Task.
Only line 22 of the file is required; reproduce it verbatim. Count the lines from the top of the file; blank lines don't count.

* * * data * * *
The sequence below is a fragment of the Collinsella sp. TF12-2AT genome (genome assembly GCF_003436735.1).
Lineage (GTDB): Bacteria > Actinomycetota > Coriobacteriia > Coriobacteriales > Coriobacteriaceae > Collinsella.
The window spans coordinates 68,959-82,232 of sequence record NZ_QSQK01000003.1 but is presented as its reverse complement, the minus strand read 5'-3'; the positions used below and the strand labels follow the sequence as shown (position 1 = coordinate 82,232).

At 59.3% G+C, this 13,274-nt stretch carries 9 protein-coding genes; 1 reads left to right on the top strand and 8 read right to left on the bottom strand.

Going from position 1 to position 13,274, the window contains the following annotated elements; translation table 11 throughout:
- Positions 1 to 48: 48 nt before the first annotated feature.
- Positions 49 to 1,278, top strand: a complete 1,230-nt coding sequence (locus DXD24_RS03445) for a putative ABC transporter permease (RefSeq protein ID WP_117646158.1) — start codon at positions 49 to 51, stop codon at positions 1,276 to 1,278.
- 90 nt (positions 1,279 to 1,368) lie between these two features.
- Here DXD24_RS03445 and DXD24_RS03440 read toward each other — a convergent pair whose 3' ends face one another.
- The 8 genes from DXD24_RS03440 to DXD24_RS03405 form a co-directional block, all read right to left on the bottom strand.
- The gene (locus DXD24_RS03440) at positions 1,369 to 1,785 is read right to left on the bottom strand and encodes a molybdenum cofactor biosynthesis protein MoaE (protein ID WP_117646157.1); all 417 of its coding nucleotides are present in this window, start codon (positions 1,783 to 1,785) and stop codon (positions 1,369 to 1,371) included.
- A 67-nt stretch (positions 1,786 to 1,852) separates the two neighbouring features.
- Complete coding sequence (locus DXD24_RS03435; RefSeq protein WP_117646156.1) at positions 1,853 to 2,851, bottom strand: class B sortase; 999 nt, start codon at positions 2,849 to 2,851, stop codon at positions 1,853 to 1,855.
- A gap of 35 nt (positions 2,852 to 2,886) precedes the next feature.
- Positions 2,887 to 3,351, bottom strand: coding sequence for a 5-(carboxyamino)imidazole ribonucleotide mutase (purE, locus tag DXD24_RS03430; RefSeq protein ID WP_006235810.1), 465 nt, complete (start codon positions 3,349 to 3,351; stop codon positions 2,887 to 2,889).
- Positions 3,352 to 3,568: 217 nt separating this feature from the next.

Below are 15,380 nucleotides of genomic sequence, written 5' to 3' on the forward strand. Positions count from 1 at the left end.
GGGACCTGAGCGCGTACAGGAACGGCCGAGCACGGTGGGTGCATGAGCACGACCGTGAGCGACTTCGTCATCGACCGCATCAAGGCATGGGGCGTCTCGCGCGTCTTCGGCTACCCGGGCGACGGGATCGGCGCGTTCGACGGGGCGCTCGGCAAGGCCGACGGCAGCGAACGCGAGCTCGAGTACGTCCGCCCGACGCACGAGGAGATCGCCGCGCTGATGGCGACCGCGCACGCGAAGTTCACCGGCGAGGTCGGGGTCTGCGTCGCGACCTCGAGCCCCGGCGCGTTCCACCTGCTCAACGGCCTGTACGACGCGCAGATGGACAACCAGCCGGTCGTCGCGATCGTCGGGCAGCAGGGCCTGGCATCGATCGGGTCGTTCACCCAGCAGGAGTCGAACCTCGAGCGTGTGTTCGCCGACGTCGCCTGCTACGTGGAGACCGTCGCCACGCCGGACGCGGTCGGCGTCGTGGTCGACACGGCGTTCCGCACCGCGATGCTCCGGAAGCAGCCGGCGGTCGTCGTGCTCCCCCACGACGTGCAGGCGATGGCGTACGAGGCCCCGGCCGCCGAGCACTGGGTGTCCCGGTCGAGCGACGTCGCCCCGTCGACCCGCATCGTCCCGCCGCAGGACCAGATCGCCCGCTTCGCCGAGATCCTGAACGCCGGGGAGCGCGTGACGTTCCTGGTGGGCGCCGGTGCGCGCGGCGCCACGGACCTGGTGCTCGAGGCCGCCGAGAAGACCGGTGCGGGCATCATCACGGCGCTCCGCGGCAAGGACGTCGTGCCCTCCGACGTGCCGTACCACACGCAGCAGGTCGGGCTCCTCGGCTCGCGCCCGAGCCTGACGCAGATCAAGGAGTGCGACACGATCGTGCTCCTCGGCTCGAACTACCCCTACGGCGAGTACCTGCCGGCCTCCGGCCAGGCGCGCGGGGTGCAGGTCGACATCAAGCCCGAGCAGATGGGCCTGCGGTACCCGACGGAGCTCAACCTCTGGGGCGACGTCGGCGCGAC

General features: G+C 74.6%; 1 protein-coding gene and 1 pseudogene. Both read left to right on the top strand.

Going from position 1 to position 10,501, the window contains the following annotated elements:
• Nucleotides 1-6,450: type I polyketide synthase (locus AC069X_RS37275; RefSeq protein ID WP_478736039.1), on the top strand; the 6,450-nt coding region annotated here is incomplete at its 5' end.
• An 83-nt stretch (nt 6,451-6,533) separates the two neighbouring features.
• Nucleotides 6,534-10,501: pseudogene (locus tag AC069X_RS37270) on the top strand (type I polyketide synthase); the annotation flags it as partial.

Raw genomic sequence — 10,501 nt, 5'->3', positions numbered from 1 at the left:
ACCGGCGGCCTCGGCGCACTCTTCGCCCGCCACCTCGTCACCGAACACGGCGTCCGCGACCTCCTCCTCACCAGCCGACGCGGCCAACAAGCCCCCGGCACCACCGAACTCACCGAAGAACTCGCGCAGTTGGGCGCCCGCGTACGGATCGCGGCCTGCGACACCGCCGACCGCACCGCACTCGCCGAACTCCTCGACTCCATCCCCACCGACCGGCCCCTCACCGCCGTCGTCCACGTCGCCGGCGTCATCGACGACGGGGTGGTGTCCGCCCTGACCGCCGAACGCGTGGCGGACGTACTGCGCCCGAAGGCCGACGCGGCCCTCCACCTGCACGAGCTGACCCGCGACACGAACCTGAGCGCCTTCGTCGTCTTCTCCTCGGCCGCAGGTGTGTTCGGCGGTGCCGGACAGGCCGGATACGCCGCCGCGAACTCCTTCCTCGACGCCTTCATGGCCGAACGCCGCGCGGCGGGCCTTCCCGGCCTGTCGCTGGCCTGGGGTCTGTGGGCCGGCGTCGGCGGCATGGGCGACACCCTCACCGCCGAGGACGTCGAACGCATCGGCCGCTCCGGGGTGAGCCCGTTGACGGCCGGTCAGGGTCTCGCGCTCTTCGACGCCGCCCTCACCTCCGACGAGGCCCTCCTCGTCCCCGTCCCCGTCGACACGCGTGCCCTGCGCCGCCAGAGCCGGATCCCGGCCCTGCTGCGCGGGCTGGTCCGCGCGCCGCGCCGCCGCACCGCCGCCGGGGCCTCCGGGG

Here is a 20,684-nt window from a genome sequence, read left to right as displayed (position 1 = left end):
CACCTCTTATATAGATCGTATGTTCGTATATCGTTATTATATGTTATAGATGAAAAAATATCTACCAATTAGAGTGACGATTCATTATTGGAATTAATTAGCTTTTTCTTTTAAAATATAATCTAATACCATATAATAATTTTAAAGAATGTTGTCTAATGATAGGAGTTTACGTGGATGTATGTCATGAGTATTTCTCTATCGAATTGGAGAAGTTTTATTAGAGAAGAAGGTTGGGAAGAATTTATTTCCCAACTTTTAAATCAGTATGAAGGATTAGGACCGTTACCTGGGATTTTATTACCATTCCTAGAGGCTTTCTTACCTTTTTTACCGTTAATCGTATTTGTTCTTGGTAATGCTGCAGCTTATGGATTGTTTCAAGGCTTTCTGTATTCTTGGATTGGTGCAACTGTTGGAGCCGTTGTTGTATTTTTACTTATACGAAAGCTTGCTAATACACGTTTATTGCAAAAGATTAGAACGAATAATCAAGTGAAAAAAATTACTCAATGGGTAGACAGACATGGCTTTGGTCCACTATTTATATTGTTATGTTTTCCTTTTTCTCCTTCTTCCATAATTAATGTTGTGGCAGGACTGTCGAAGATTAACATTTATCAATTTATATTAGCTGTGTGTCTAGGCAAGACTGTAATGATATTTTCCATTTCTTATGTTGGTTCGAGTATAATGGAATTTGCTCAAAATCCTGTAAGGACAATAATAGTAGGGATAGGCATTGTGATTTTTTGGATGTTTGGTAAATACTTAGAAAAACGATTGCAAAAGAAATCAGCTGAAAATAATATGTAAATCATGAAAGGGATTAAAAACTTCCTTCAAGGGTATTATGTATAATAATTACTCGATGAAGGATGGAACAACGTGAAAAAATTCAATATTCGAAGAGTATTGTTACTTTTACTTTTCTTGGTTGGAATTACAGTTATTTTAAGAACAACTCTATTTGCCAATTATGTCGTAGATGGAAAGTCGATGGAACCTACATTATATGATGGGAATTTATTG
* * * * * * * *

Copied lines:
• An 83-nt stretch (nt 6,451-6,533) separates the two neighbouring features.